DOVER KENT ARCHIVES

Page Updated:- Sunday, 07 March, 2021.

PUB LIST PUBLIC HOUSES Paul Skelton

Earliest 1849-

White Lion

Latest ????

(Name to)

Farnborough Common

Locksbottom

White Lion 1865

Above photo 1865.

White Lion

Above postcard, date unknown.

White Lion 1905

Above postcard, 1905.

White Lion 1911

Above postcard, circa 1911, kindly sent by Rory Kehoe.

Whyte Lion

Above postcard, date unknown. The spelling was given as "Whyte Lion" on the postcard.

Whyte Lion

Above photo, date unknown.

 

Maidstone Journal and Kentish Advertiser, Tuesday 13 March 1849.

Inn and Posting House To Let.

The "White Lion," at Locksbottom, Farnborough Kent, 13 miles on the Sevenoaks, Tonbridge and Hastings Road, with possession at Ladyday, consisting of the Inn, with yard. stabling, and coach-houses, together with the Tap, about 2 acres of meadow land, and good garden.

For further particulars and to treat for the same apply to Mr. William Stow, Land Agent, Farnborough, near Bromley, Kent.

 

Maidstone Journal and Kentish Advertiser, Saturday 26 June 1869.

Extraordinary charge of assault.

William Whitehead, Arthur Whitehead, and Charles Edmunds, was severely charged with assaulting William Wilson, on Sunday evening, 20th June, and also with damaging his coat.

Mr. Alsop appeared for the defendants.

Prosecutor stated he was a bricklayer, residing at Masons Hill, Bromley. On Sunday evening, at 10 o'clock, he was at the "White Lion," Locksbottom, and met with defendants, and they had a dispute about some donkeys. He afterwards left them to go home.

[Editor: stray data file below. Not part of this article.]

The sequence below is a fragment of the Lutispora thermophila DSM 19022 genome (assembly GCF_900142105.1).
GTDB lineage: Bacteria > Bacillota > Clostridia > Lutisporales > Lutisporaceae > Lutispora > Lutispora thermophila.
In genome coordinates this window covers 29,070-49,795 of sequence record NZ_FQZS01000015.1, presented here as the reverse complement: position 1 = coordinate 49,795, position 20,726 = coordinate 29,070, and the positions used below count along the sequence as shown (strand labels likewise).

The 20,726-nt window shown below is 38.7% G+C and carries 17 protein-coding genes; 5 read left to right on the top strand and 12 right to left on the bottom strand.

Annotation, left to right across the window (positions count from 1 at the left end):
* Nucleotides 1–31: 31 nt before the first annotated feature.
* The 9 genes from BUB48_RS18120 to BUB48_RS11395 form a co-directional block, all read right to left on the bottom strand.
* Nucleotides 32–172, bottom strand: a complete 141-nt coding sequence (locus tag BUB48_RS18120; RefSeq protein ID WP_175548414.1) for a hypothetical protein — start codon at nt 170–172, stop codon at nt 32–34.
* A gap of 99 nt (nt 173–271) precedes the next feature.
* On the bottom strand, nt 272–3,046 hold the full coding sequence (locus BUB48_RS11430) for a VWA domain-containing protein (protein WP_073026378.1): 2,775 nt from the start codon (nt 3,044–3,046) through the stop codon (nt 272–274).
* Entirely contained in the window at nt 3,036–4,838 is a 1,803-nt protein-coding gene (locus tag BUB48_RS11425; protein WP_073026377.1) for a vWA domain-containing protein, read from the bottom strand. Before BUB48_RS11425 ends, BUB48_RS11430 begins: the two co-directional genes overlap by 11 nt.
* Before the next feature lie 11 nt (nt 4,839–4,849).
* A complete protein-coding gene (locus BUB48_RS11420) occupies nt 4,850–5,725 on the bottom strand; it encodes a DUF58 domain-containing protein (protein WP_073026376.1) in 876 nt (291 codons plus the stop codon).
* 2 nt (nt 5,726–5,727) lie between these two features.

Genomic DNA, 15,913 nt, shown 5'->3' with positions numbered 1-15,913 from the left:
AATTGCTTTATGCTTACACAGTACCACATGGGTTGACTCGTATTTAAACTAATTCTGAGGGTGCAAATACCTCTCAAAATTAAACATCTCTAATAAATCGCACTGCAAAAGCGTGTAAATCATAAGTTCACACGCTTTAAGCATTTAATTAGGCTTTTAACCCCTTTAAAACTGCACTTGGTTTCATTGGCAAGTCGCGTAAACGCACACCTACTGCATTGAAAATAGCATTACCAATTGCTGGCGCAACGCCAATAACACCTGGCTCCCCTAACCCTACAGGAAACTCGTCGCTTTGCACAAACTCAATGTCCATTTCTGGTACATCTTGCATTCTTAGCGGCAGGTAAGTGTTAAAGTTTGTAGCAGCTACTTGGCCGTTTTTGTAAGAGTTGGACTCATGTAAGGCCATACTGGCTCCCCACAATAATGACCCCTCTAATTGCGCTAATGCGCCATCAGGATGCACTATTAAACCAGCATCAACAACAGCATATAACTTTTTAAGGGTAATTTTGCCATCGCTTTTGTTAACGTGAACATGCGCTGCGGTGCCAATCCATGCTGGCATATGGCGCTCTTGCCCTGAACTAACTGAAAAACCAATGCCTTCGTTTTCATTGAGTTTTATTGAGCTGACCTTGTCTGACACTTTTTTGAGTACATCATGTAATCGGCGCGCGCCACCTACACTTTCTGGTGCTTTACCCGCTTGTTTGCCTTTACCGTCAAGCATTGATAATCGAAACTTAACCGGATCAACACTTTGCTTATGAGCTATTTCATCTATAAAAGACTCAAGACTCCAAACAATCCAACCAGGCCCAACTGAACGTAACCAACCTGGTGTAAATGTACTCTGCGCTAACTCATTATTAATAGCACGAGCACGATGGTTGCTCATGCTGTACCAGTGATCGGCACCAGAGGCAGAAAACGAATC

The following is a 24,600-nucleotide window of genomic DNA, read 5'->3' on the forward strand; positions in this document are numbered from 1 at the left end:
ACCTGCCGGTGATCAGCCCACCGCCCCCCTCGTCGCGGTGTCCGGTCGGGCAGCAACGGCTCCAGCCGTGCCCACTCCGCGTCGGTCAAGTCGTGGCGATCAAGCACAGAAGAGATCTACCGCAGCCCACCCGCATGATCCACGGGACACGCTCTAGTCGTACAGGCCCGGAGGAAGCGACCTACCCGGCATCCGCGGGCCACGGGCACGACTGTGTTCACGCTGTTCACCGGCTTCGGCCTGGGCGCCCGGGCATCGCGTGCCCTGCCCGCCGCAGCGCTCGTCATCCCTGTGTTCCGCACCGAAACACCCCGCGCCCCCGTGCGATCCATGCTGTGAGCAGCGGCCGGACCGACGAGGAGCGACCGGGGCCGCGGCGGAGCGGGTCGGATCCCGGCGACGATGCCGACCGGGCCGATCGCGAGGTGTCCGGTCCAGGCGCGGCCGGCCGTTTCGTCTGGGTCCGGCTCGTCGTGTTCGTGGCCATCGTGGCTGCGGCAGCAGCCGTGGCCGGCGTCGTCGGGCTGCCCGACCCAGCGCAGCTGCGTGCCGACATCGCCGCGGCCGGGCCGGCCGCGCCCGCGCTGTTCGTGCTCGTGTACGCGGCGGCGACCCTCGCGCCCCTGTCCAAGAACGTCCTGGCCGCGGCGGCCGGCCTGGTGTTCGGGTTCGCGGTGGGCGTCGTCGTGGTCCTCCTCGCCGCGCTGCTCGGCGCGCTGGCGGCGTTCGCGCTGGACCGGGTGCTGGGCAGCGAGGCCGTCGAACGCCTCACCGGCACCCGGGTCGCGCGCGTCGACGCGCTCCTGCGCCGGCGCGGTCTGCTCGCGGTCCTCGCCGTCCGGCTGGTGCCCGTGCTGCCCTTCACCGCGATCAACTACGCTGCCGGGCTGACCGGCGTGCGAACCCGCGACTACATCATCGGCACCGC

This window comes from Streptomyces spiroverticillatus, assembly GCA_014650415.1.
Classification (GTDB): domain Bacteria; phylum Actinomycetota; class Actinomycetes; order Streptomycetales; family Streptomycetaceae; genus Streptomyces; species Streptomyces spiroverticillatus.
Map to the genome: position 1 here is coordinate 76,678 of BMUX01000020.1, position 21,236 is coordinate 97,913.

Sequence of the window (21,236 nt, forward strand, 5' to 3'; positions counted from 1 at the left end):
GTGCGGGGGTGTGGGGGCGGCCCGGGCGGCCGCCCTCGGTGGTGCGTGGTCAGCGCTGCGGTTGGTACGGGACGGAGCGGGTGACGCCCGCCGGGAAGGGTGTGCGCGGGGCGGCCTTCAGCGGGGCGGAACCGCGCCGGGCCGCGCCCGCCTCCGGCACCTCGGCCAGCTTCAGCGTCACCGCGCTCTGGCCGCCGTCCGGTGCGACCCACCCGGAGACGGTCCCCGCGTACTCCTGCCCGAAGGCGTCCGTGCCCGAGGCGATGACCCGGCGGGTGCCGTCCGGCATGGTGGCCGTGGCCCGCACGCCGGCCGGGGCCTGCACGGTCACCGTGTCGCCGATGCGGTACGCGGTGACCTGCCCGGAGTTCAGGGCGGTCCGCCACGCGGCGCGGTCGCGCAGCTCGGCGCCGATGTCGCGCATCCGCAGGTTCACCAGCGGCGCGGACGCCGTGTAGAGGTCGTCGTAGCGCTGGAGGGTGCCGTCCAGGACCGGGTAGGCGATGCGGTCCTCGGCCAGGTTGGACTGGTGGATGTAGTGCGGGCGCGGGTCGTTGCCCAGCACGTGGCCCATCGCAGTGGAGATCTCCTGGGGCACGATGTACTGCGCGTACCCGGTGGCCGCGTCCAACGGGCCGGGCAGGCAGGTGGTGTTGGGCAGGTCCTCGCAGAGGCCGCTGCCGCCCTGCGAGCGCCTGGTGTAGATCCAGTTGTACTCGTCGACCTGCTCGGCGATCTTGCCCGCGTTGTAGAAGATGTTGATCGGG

On arriving at the "Plough Tavern," Bromley Common, he and his two friends went in and asked for some whisky, but as it was past 11 they were not served. His friends went on ahead, and he followed them. Shortly after William Whitehead overtook him, then turned around and whistled, and instantly "let drive at him" cutting his lip. The other defendants then came up, with several others not known, and they all pitched into him, tearing his coat completely in two.

Mr. Alsop cross-examined the complainant, setting up a defence that he had thrown a large flint stone at William Whitehead, and that he also took out a knife with the intention of stabbing him, at the same time cutting his thumb.

Prosecuted denied the statement, and called as a witness, Charles Julian, who said he resided at Bromley, and was in company
with his friend Wilson on the evening in question, and he could positively swear that his friend neither threw a stone nor had a knife with him. Witness also prove the assault as stated by prosecutor.

Joseph Whitmore, also residing at Bromley, who was present at the assault, identified William Whitehead as the first man who struck Wilson, and also identified the other two defendants as coming up after William Whitehead had whistled, both of them likewise striking the complainant. Complainants neither threw a stone or had a knife in his possession.

Mr. Alsop, on behalf of defendant, stated that on the previous evening, about 11:30, a great commotion was heard among some ducks in a pond belonging to Mr. Woodnough, proprietor of the "Plough Tavern." Mr. Woolnough jun., ran out and found the complainant Wilson lying down near the pond, and at the same time he saw a dog belonging to the complainant come out of the pond. He asked complainant what his intention was, and he instantly got up and walked away. Mr. Woolnough believing it was the intention of the complainant to steal his father's ducks called for assistance, and the defendant's instantly gave chase, and overtook complainant and his friends, which caused the disturbance in question.

Police constable J. Sims 23P, stated he was on duty at Bromley Common on the night in question, and heard a great disturbance. He went to the place where the row was and saw the defendant and complainant fighting. Defendant wanted to give plaintiff into custody for attempting to steal some ducks, but he used his own discretion and took defendants into custody for assaulting the complainant.

P.C. 376P., corroborated the last witness's statement, and said that he saw W. Whitehead on the top of the complainant, striking him, and the other defending, Arthur Whitehead, also came up and struck him while he was on the ground.